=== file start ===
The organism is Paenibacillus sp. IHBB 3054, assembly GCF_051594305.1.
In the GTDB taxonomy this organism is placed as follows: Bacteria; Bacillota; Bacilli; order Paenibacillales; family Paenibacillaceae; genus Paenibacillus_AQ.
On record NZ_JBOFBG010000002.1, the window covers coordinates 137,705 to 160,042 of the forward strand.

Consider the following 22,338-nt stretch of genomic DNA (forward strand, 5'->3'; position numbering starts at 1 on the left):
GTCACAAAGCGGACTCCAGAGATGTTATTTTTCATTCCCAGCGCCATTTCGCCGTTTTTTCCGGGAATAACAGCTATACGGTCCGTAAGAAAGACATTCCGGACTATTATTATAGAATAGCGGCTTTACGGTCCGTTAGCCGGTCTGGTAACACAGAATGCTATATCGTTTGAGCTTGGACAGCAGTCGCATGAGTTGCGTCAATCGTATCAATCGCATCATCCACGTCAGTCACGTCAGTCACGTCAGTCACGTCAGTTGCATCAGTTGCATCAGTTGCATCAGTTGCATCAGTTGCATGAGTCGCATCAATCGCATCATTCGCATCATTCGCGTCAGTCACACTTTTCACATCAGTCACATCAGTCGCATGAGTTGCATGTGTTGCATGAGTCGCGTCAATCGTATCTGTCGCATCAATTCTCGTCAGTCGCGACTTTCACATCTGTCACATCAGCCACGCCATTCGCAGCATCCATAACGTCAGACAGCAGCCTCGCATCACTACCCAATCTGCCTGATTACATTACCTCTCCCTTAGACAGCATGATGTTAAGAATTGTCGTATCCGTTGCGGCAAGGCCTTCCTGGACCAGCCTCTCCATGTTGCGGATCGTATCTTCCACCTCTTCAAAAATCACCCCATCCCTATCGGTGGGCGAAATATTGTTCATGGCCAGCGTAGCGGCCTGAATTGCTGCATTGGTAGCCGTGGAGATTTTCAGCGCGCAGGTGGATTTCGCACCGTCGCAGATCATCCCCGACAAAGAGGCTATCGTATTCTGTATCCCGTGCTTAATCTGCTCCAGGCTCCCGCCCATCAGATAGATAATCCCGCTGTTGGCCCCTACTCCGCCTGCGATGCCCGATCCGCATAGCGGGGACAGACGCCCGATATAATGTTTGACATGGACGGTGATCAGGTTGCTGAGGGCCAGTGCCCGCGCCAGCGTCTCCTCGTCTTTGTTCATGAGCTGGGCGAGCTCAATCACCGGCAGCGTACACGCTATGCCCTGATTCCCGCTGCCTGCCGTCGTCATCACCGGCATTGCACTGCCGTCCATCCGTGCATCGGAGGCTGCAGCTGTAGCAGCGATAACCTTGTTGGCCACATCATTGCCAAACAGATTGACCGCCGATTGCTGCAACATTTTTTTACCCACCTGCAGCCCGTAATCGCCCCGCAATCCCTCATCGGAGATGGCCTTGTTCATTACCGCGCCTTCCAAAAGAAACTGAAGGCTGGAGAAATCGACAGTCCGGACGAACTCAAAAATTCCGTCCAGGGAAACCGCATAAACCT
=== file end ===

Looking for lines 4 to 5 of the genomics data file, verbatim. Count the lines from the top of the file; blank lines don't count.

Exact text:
Consider the following 22,338-nt stretch of genomic DNA (forward strand, 5'->3'; position numbering starts at 1 on the left):
GTCACAAAGCGGACTCCAGAGATGTTATTTTTCATTCCCAGCGCCATTTCGCCGTTTTTTCCGGGAATAACAGCTATACGGTCCGTAAGAAAGACATTCCGGACTATTATTATAGAATAGCGGCTTTACGGTCCGTTAGCCGGTCTGGTAACACAGAATGCTATATCGTTTGAGCTTGGACAGCAGTCGCATGAGTTGCGTCAATCGTATCAATCGCATCATCCACGTCAGTCACGTCAGTCACGTCAGTCACGTCAGTTGCATCAGTTGCATCAGTTGCATCAGTTGCATCAGTTGCATGAGTCGCATCAATCGCATCATTCGCATCATTCGCGTCAGTCACACTTTTCACATCAGTCACATCAGTCGCATGAGTTGCATGTGTTGCATGAGTCGCGTCAATCGTATCTGTCGCATCAATTCTCGTCAGTCGCGACTTTCACATCTGTCACATCAGCCACGCCATTCGCAGCATCCATAACGTCAGACAGCAGCCTCGCATCACTACCCAATCTGCCTGATTACATTACCTCTCCCTTAGACAGCATGATGTTAAGAATTGTCGTATCCGTTGCGGCAAGGCCTTCCTGGACCAGCCTCTCCATGTTGCGGATCGTATCTTCCACCTCTTCAAAAATCACCCCATCCCTATCGGTGGGCGAAATATTGTTCATGGCCAGCGTAGCGGCCTGAATTGCTGCATTGGTAGCCGTGGAGATTTTCAGCGCGCAGGTGGATTTCGCACCGTCGCAGATCATCCCCGACAAAGAGGCTATCGTATTCTGTATCCCGTGCTTAATCTGCTCCAGGCTCCCGCCCATCAGATAGATAATCCCGCTGTTGGCCCCTACTCCGCCTGCGATGCCCGATCCGCATAGCGGGGACAGACGCCCGATATAATGTTTGACATGGACGGTGATCAGGTTGCTGAGGGCCAGTGCCCGCGCCAGCGTCTCCTCGTCTTTGTTCATGAGCTGGGCGAGCTCAATCACCGGCAGCGTACACGCTATGCCCTGATTCCCGCTGCCTGCCGTCGTCATCACCGGCATTGCACTGCCGTCCATCCGTGCATCGGAGGCTGCAGCTGTAGCAGCGATAACCTTGTTGGCCACATCATTGCCAAACAGATTGACCGCCGATTGCTGCAACATTTTTTTACCCACCTGCAGCCCGTAATCGCCCCGCAATCCCTCATCGGAGATGGCCTTGTTCATTACCGCGCCTTCCAAAAGAAACTGAAGGCTGGAGAAATCGACAGTCCGGACGAACTCAAAAATTCCGTCCAGGGAAACCGCATAAACCT